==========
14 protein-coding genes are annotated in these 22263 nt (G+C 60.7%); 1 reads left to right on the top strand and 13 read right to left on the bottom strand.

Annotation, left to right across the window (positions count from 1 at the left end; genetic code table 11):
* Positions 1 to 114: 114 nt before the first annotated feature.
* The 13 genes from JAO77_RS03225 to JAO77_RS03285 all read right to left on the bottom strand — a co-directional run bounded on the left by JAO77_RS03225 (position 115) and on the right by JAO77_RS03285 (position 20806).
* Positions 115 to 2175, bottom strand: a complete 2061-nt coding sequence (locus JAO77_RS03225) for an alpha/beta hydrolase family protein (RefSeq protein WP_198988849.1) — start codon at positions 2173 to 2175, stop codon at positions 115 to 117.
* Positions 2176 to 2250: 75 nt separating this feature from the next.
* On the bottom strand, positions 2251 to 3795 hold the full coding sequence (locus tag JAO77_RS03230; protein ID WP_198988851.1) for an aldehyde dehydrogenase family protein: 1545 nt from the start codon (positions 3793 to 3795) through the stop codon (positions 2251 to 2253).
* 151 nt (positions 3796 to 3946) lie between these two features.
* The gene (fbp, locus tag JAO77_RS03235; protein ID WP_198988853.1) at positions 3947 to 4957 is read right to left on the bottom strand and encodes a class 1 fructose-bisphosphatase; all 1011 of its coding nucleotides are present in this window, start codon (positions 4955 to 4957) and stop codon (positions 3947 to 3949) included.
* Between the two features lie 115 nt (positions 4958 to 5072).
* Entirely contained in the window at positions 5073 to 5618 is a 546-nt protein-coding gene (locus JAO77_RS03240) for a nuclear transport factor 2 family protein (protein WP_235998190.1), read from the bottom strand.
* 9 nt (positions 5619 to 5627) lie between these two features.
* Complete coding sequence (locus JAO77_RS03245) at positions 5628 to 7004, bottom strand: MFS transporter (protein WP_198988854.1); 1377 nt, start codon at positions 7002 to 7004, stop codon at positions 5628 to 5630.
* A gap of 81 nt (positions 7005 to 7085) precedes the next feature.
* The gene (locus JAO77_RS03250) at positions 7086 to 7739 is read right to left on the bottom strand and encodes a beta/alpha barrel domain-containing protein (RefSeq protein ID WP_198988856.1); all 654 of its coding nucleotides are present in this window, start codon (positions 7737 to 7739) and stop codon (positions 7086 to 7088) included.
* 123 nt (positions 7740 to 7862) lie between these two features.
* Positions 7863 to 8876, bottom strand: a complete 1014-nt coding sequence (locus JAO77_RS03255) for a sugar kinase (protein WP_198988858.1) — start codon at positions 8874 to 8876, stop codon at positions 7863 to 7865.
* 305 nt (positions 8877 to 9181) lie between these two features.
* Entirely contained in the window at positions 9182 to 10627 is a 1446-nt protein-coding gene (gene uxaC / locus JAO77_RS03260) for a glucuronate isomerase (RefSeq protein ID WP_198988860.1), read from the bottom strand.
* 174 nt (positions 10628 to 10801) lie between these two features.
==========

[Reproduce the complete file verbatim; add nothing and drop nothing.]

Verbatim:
14 protein-coding genes are annotated in these 22263 nt (G+C 60.7%); 1 reads left to right on the top strand and 13 read right to left on the bottom strand.

Annotation, left to right across the window (positions count from 1 at the left end; genetic code table 11):
* Positions 1 to 114: 114 nt before the first annotated feature.
* The 13 genes from JAO77_RS03225 to JAO77_RS03285 all read right to left on the bottom strand — a co-directional run bounded on the left by JAO77_RS03225 (position 115) and on the right by JAO77_RS03285 (position 20806).
* Positions 115 to 2175, bottom strand: a complete 2061-nt coding sequence (locus JAO77_RS03225) for an alpha/beta hydrolase family protein (RefSeq protein WP_198988849.1) — start codon at positions 2173 to 2175, stop codon at positions 115 to 117.
* Positions 2176 to 2250: 75 nt separating this feature from the next.
* On the bottom strand, positions 2251 to 3795 hold the full coding sequence (locus tag JAO77_RS03230; protein ID WP_198988851.1) for an aldehyde dehydrogenase family protein: 1545 nt from the start codon (positions 3793 to 3795) through the stop codon (positions 2251 to 2253).
* 151 nt (positions 3796 to 3946) lie between these two features.
* The gene (fbp, locus tag JAO77_RS03235; protein ID WP_198988853.1) at positions 3947 to 4957 is read right to left on the bottom strand and encodes a class 1 fructose-bisphosphatase; all 1011 of its coding nucleotides are present in this window, start codon (positions 4955 to 4957) and stop codon (positions 3947 to 3949) included.
* Between the two features lie 115 nt (positions 4958 to 5072).
* Entirely contained in the window at positions 5073 to 5618 is a 546-nt protein-coding gene (locus JAO77_RS03240) for a nuclear transport factor 2 family protein (protein WP_235998190.1), read from the bottom strand.
* 9 nt (positions 5619 to 5627) lie between these two features.
* Complete coding sequence (locus JAO77_RS03245) at positions 5628 to 7004, bottom strand: MFS transporter (protein WP_198988854.1); 1377 nt, start codon at positions 7002 to 7004, stop codon at positions 5628 to 5630.
* A gap of 81 nt (positions 7005 to 7085) precedes the next feature.
* The gene (locus JAO77_RS03250) at positions 7086 to 7739 is read right to left on the bottom strand and encodes a beta/alpha barrel domain-containing protein (RefSeq protein ID WP_198988856.1); all 654 of its coding nucleotides are present in this window, start codon (positions 7737 to 7739) and stop codon (positions 7086 to 7088) included.
* 123 nt (positions 7740 to 7862) lie between these two features.
* Positions 7863 to 8876, bottom strand: a complete 1014-nt coding sequence (locus JAO77_RS03255) for a sugar kinase (protein WP_198988858.1) — start codon at positions 8874 to 8876, stop codon at positions 7863 to 7865.
* 305 nt (positions 8877 to 9181) lie between these two features.
* Entirely contained in the window at positions 9182 to 10627 is a 1446-nt protein-coding gene (gene uxaC / locus JAO77_RS03260) for a glucuronate isomerase (RefSeq protein ID WP_198988860.1), read from the bottom strand.
* 174 nt (positions 10628 to 10801) lie between these two features.